The fire drill
Sep 4, 2013 / 5:00 am
We are taught from a young age to take fire seriously.
Growing up in a small town, Monday night was Fire Drill Night. Strategically placed sirens mounted on telephone poles around town would go off at 7:00pm sharp. The fire crews would slide down their poles, jump into their gear and hop aboard the trucks to arrive at the practice site which would sometimes be a simulation, other times a controlled fire. All to be sure, should a real fire happen, they would be at the top of their game.
We as student citizens also did our part; in school we did our own regular fire drills. The day would be communicated to all and the teachers would make sure we knew what to expect to limit surprises and scared children. It was a serious affair: we would line up in our classroom, be counted, then head out single file under the watchful eyes of our teacher, the hall monitors and of course the principal. Once outside, we would maintain our single file and once again be counted to make sure there were no stragglers.
The hope was first that the drills and practice would stay with us and should a fire ever start, we would revert to memory and execute flawlessly. It was also a telling way to gauge the readiness of teachers and students in the event of a fire.
When people think about their financial preparation for the future, a neural fog often develops; they look ahead with a vague notion that things will be okay. After all, there’s a group insurance plan at work, you remember signing something at the bank when you were taking out your mortgage that guarantees payment if you die (you think) and there’s always the RRSPs if something should happen to the chief breadwinner in the family.
So let’s freeze the film here and ask ourselves what would really happen if we passed away… today? What would happen to our families? Take a pad of paper, think about these questions and answer them as honestly and in as much detail as possible:
- Where are the Wills? Have they been updated recently?
- Who is the executor of your estate? Do they know they are the executor and are they capable?
- What will happen with the kids if they are minors? Are you comfortable with that?
- Are the major assets in joint name with your partner or spouse?
- Is there emergency cash available to take care of funeral expenses? How much is there and is it enough?
- Will your spouse or partner be able to work if they weren’t already? If there are young children, how will the surviving parent take care of them and still earn a living?
- How much does your existing insurance policy provide you with? Does it pay off all the debt? Does it leave anything extra? If so, and that’s part of the plan is it enough (remember, one million dollars at a 3% rate of return will only yield $30,000 per year and that’s before the taxes)?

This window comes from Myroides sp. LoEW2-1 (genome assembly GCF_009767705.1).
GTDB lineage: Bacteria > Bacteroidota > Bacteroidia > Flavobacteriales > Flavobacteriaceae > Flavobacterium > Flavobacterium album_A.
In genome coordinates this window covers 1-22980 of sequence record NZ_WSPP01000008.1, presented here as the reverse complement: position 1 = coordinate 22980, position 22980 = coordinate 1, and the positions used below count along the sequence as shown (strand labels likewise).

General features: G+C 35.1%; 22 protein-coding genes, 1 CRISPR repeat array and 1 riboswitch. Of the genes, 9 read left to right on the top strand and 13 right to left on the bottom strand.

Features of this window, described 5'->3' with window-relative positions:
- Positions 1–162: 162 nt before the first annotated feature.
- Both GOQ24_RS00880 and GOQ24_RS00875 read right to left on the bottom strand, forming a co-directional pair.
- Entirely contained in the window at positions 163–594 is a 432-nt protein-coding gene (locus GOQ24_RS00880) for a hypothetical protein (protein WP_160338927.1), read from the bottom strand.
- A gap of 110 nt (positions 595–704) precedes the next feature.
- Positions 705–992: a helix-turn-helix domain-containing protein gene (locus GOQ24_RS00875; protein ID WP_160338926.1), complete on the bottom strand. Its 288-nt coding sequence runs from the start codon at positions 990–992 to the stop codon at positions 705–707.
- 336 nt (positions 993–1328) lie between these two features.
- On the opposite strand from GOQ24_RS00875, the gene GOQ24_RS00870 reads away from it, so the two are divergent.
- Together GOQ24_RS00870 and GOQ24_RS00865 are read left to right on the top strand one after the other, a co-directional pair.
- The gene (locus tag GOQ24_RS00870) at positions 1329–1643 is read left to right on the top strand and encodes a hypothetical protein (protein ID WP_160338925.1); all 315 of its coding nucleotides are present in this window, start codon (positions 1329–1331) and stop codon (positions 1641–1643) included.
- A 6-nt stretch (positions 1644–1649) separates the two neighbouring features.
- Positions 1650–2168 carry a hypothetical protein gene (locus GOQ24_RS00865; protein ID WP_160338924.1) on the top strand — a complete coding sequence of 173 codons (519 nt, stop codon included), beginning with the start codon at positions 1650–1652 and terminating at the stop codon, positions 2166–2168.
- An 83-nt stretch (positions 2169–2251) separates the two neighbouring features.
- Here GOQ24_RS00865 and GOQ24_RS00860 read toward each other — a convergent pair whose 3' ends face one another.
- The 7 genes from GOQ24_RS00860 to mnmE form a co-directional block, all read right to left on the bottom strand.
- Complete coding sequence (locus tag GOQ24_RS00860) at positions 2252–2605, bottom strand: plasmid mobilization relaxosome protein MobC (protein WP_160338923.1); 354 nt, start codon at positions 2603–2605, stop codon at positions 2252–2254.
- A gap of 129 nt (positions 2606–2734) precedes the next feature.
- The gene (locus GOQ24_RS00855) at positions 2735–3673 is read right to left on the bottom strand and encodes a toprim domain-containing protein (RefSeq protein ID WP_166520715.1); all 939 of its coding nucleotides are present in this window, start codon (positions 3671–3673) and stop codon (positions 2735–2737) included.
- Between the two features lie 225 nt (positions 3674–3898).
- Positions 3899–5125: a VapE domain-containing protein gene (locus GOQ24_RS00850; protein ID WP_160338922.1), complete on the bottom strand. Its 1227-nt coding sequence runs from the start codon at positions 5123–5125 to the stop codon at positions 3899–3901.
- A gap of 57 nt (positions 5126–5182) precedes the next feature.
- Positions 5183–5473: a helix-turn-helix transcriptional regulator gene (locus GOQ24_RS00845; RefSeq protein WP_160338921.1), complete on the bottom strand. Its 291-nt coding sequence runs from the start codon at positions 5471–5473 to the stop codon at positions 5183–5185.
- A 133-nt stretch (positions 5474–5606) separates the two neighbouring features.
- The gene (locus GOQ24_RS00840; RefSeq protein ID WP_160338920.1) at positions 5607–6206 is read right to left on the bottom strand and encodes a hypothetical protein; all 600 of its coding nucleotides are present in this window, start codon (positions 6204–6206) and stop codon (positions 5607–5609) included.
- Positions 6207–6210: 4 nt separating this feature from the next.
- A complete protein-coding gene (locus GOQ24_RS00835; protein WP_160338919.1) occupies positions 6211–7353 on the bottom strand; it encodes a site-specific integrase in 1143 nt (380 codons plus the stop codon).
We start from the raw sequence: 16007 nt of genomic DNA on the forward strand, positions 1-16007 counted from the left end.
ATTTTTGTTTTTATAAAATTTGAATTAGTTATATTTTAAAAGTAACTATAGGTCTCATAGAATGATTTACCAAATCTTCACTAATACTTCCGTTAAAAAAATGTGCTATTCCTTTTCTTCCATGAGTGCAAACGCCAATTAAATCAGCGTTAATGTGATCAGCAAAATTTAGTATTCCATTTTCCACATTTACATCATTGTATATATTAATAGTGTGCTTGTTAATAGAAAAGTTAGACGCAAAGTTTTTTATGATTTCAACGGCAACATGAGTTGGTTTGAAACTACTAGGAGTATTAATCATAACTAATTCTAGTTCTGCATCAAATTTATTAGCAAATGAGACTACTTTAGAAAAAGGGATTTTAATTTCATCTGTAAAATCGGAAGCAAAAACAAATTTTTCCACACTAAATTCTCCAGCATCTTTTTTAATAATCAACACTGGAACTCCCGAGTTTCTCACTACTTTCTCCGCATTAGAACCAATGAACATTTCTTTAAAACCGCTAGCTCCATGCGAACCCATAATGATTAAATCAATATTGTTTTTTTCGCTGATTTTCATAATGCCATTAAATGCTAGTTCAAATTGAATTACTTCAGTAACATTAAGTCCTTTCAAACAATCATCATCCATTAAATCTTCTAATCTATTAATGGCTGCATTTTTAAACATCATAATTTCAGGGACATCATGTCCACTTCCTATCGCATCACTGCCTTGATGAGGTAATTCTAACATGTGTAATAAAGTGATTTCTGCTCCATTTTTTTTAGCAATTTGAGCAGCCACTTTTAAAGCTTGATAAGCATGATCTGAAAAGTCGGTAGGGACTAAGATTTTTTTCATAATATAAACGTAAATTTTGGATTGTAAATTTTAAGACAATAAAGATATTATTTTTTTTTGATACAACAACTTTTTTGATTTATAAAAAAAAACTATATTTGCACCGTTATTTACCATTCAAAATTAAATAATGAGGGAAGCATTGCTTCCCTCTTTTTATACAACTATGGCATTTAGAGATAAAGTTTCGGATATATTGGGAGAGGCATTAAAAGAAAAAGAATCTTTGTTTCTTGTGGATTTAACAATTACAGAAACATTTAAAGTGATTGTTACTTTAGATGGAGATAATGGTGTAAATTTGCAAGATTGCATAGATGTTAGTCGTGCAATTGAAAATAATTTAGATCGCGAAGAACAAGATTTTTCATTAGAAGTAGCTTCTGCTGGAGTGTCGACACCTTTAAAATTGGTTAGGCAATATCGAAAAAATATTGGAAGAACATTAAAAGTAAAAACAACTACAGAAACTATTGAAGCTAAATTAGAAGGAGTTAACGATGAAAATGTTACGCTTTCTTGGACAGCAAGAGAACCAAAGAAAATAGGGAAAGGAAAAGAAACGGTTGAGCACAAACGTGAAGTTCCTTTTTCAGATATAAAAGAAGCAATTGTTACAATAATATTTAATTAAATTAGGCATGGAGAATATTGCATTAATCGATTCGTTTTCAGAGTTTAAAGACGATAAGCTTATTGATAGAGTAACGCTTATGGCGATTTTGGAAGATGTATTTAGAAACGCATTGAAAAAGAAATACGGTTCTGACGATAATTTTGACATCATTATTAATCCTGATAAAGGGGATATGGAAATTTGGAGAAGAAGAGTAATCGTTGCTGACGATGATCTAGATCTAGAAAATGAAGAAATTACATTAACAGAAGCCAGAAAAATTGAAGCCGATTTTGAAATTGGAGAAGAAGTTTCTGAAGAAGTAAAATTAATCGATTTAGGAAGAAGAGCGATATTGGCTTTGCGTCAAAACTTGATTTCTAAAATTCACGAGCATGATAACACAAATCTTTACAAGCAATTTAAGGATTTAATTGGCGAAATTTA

- What about the kids, will there be enough money for them to be involved in activities you wanted to see them in: sports, camps, travel, and university?
- If you have substantial insurance policies, a large estate or both is your beneficiary responsible enough to inherit large sums of money? Could they be led astray or should you put protections in place to make sure?
- Where are the papers: the bank accounts, the online passwords, the utility bills, insurance, auto leasing, credit card statements, and investment statements? Who’s the lawyer, the accountant? Are there other advisors they need to talk to?
If you have the answers to these questions and they make sense, well done! Where you don’t have answers, or if you are questionable about some areas, this is a good place to begin.
At the end of our fire drills, there was always a moment when the tension dissipated. We started goofing around and the teachers moved in to keep us in order and herded us back to our classrooms. Truth told, while we liked to play around during these practice runs, there were valuable lessons being taught and imprinting going on. A tiny voice now resided in our minds waiting for the day it might become necessary to speak up. The day we were always sure would never arrive.
Read more Navigating the Markets articles
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- Protecting investments from higher rates Nov 27
- See your future Nov 20
- Generating income in uncertain times Nov 13
- Purple cows and stock operators Nov 6
- Pay now or pay later Oct 30
- The best laid schemes Oct 23
- This is your captain speaking Oct 16
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